Plastic packaging is nearly impossible to avoid. Almost everything we buy at the supermarket is encased in it, from our water bottles to our cans, to our toilet paper. It is EVERYWHERE. So it’s no wonder that it’s the most prevalent type of manmade debris found in our oceans.
Microplastics are a relatively new field of study, concentrating on plastic particles that are less than 5 millimeters in length. To put this into perspective, that is the size of a sesame seed. So how could something so small be of concern? And what does this have to do with the food industry? Let’s find out.
Where Do Microplastics Come From?
Despite recycling efforts, the sad truth is that only about 9% of plastics are recycled. This leaves the rest to go to landfills or to be released into our environment, eventually making their way into our land, air, and waterways.
And the pesky thing about plastic is, it really doesn’t biodegrade. It takes hundreds, sometimes thousands of years to break down, just to become microplastics. The majority of microplastics started out as much larger fragments and have broken down to the tiniest size.
They make their way to the ocean from traveling in wind and rain in storms, with agricultural runoff, and through our wastewater systems.
There are, however, some microplastics that are purposely produced sesame seed-sized. A lot of beauty products, including toothpaste and face washes, use microplastics as an exfoliant property and are then directly transported into the water system down sink and shower drains.
So why should we care?
Microplastics in Water
Now that we know there’s tons of microplastics in the water, let’s dive into why it matters.
For one, it is ingested by marine organisms, which can pose a threat to their life, disturbing wildlife and their prospective ecosystems. But what’s more is they have been detected in commercial seafood and our drinking water which means, well, we’re eating them, too.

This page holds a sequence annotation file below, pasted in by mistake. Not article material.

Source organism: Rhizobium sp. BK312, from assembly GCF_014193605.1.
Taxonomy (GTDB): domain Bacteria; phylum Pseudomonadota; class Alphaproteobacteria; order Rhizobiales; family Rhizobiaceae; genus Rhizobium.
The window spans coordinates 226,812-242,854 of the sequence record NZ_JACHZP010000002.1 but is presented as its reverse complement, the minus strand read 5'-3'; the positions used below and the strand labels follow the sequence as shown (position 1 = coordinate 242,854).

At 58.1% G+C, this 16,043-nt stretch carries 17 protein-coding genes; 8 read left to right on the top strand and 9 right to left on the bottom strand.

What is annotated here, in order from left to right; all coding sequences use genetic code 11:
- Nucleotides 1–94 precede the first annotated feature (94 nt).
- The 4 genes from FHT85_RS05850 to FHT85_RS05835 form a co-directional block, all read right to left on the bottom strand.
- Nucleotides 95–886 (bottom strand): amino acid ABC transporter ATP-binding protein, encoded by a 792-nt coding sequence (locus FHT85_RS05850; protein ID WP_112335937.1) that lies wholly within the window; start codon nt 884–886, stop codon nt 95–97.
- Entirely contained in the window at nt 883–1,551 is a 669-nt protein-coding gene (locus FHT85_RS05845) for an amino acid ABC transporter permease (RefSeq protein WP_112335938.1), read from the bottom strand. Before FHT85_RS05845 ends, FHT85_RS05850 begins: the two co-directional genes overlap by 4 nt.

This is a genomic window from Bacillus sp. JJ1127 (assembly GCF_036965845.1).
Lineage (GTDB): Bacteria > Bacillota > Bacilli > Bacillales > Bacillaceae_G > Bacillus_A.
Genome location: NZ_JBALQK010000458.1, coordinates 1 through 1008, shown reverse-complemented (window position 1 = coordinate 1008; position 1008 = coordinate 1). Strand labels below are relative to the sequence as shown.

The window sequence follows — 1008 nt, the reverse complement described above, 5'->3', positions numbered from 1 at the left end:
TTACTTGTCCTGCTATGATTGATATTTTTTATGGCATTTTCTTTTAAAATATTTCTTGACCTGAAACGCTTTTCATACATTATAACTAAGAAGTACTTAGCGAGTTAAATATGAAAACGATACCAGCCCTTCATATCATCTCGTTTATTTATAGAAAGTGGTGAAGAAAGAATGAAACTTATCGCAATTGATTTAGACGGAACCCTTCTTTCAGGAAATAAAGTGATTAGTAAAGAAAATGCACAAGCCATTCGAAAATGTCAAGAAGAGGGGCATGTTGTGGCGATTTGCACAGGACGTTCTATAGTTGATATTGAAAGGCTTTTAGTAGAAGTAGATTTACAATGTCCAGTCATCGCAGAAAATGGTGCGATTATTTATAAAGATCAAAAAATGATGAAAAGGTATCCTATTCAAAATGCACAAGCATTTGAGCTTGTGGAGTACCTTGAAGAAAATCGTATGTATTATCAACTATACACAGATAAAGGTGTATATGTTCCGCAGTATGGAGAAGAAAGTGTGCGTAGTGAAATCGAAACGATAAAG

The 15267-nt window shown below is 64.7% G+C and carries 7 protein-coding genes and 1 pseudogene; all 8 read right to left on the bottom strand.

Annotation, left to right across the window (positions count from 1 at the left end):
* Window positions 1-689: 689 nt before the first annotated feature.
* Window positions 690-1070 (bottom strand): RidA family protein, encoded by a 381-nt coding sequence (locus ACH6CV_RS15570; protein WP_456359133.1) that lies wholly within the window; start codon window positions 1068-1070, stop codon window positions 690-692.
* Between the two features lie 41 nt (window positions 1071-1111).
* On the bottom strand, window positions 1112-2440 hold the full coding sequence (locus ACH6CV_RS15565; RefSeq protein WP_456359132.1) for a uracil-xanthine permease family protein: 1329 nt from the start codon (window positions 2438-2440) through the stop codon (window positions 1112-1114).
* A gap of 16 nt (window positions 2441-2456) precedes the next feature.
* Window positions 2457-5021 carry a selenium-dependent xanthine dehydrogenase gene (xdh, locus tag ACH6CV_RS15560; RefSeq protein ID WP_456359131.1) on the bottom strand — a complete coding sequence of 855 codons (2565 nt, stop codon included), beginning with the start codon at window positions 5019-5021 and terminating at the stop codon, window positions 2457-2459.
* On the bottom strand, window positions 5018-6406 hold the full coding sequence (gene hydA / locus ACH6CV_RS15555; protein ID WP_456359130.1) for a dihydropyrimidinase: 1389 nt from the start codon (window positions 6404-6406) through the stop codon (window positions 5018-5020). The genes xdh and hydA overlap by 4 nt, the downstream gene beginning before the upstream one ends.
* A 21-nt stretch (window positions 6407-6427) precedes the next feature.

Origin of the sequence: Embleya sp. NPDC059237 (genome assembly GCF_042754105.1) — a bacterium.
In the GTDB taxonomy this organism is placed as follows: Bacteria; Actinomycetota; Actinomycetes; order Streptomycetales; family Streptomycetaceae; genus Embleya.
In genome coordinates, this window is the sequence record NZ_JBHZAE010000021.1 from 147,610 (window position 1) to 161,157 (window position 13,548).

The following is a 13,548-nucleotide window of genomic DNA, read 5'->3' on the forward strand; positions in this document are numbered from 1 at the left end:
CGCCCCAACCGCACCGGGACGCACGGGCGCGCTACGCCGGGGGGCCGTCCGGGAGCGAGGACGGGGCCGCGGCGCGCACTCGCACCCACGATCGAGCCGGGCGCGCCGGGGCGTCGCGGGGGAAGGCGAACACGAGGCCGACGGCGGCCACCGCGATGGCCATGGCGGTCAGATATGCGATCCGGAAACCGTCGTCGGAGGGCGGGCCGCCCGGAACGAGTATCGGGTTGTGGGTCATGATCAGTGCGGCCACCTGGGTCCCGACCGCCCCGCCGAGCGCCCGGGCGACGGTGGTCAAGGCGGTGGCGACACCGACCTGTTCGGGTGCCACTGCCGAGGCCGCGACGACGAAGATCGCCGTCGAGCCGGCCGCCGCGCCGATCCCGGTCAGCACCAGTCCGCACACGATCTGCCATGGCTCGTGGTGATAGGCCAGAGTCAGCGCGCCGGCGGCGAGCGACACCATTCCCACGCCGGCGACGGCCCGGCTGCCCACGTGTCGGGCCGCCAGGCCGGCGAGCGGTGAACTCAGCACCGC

While scientists are still discovering the possible effects microplastics may have on our bodies, what we do know is that toxic chemicals are found inside these microplastics. And some of these toxic chemicals have been linked to cancers, reproductive problems, and weakened immune systems.
Microplastics in Soil
There are some microplastics that don’t make it to our oceans, and that’s simply because they are absorbed by the soil first. There are more and more studies being done on how microplastics affect the soil, but for now, scientists believe that it may affect crop yield.
Studies have found that soil with microplastics shows a change in pH, soil stability, and other soil properties, all of which can affect the growth, development, and survival of crops. Crops that we depend on for food.
Microplastics in the Atmosphere
Microplastics picked up by wind end up in the air, which means—you guessed it— we’re not only eating and drinking microplastics, we are breathing them in, too.
When microplastics get small enough to be inhaled, they are considered pollutants called particulate matter. Particulate matter has been linked to respiratory distress, including coughing, wheezing, and asthma.
So what does all of this have anything to do with food?
Plastic and Food
Almost all of the food we buy is packaged in some sort of plastic. Whether you’re buying it from the supermarket or getting take out from your favorite restaurant, you will likely have to tear through at least one layer of plastic before getting into your food.
Even produce that has no packaging is encouraged to be tucked into a little plastic bag. And then your whole cart is divided into multiple tiny plastic bags to bring home.
In fact, 40% of all plastic is used for packaging. And the packaging, food packing included, is intended for single use. And with only 9% of plastics getting recycled, well, let’s just say microplastics aren’t going away any time soon.
So what can we do? Surely there is something we can do to minimize the number of microplastics being dumped into our environment. Check out my article on 9 Food Choices We Can Make To Live More Sustainably.
The Food Industry and Microplastics FAQ’s
Microplastics are saturating our water, soil, and atmosphere, and even ending up in our food. Traces of harmful chemicals that are linked to health issues have been found inside microplastics that are being ingested.
Microplastics are any fragments of plastic that are less than 5mm in length, from a variety of sources including cosmetics, industrial processes, and packaging.
Microplastics are any fragments of plastic that are less than 5mm in length. They are saturating our water, soil, and atmosphere, and even ending up in our food. Traces of harmful chemicals that are linked to health issues have been found inside microplastics that are being ingested.